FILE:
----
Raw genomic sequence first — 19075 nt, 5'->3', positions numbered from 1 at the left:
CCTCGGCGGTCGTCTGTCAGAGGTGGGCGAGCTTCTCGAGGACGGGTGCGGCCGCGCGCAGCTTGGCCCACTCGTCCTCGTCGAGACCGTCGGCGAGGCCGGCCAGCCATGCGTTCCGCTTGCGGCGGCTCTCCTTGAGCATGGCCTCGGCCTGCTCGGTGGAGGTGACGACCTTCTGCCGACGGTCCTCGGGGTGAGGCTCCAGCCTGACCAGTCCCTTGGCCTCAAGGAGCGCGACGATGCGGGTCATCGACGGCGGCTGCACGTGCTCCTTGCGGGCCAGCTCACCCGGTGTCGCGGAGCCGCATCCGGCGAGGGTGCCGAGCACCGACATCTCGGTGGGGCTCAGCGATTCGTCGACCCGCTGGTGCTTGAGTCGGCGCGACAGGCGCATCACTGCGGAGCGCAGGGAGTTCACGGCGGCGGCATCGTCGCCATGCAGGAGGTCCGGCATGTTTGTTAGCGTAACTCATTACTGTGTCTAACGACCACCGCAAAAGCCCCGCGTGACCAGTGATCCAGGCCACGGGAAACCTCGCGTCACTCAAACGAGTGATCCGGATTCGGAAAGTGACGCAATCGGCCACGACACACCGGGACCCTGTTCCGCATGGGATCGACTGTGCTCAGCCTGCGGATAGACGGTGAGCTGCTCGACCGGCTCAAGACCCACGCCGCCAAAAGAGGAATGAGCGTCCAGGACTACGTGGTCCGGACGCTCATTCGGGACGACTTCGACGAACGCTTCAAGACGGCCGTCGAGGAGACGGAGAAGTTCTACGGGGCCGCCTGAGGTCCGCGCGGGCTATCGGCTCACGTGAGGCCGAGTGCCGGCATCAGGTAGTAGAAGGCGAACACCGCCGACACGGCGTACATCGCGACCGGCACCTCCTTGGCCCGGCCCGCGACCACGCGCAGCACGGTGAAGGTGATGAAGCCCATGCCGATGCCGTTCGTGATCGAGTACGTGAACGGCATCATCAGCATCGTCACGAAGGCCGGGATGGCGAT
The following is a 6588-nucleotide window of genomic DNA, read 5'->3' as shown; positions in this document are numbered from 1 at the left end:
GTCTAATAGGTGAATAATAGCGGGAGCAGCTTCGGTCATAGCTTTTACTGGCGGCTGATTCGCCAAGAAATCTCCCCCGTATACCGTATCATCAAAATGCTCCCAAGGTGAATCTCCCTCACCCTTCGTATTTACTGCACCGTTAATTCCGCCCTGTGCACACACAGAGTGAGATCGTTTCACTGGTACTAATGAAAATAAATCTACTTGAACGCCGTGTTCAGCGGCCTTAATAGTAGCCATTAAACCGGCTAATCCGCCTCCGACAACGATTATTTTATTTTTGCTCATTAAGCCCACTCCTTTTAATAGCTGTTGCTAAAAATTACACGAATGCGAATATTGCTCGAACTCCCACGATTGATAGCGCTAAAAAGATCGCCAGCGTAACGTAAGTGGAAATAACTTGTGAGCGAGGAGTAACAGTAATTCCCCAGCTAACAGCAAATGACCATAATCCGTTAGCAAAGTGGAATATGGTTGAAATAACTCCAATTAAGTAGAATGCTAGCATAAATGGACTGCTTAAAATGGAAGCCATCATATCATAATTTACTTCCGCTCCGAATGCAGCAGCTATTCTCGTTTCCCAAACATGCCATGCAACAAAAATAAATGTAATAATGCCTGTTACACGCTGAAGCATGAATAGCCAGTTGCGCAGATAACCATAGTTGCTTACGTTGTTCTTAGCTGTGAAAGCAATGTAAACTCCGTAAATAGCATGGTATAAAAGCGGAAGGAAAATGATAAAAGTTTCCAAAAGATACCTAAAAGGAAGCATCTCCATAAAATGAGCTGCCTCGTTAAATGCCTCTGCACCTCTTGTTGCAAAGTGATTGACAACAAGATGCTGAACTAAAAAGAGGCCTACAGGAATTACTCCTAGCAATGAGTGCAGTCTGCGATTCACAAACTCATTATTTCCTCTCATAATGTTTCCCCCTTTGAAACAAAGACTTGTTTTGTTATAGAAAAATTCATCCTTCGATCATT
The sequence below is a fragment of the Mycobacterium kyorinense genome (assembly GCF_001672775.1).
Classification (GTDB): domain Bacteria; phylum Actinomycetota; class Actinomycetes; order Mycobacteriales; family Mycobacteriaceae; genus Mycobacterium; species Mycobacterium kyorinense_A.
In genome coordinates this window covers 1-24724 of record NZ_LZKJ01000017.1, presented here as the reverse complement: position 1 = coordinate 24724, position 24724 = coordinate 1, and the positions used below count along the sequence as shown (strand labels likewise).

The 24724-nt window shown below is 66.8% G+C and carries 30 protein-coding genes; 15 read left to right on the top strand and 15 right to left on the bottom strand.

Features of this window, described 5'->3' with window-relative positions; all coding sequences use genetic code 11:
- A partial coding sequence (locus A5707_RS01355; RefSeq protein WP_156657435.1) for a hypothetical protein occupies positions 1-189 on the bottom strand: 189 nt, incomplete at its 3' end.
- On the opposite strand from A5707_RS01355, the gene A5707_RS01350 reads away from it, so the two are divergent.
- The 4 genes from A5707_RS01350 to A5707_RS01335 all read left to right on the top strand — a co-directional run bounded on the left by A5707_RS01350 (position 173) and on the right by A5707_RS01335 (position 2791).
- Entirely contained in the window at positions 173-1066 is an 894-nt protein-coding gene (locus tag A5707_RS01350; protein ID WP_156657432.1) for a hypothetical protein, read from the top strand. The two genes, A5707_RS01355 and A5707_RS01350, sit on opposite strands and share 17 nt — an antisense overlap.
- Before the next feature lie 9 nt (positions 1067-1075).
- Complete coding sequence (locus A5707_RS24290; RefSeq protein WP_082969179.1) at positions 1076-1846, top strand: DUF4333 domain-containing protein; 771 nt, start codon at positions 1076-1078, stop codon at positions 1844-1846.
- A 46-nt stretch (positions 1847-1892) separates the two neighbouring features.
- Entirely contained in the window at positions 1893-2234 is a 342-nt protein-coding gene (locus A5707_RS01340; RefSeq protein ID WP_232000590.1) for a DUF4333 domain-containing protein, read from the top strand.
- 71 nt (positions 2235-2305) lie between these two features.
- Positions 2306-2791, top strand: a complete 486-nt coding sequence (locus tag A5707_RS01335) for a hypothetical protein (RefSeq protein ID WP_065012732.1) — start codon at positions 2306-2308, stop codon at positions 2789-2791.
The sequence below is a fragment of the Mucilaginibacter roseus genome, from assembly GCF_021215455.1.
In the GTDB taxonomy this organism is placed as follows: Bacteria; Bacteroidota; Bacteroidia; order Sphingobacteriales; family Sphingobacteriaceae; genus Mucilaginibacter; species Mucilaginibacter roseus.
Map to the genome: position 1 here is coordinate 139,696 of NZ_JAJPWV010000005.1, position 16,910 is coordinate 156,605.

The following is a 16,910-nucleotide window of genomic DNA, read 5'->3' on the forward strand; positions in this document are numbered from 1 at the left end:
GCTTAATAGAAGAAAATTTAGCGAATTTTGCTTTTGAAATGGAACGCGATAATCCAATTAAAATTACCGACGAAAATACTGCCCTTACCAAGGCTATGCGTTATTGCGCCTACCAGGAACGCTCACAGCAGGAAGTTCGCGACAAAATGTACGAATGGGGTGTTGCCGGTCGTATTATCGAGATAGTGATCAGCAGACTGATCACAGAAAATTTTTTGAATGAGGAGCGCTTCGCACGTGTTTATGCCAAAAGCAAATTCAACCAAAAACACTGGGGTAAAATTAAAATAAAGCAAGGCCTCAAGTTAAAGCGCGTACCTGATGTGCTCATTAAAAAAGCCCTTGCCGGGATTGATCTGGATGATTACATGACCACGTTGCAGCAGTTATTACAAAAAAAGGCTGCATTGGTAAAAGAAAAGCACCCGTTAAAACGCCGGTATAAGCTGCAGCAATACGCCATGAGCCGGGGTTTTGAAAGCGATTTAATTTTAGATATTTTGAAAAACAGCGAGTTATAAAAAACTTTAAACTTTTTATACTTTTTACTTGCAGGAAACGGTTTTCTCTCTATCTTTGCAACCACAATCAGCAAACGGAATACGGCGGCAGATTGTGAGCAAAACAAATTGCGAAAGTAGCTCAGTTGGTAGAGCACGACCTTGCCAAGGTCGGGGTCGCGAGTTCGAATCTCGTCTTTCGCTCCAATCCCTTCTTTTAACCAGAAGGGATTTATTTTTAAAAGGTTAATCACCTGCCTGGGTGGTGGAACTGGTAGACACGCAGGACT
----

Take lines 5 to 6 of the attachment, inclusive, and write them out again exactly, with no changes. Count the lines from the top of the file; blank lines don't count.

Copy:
The sequence below is a fragment of the Mycobacterium kyorinense genome (assembly GCF_001672775.1).
Classification (GTDB): domain Bacteria; phylum Actinomycetota; class Actinomycetes; order Mycobacteriales; family Mycobacteriaceae; genus Mycobacterium; species Mycobacterium kyorinense_A.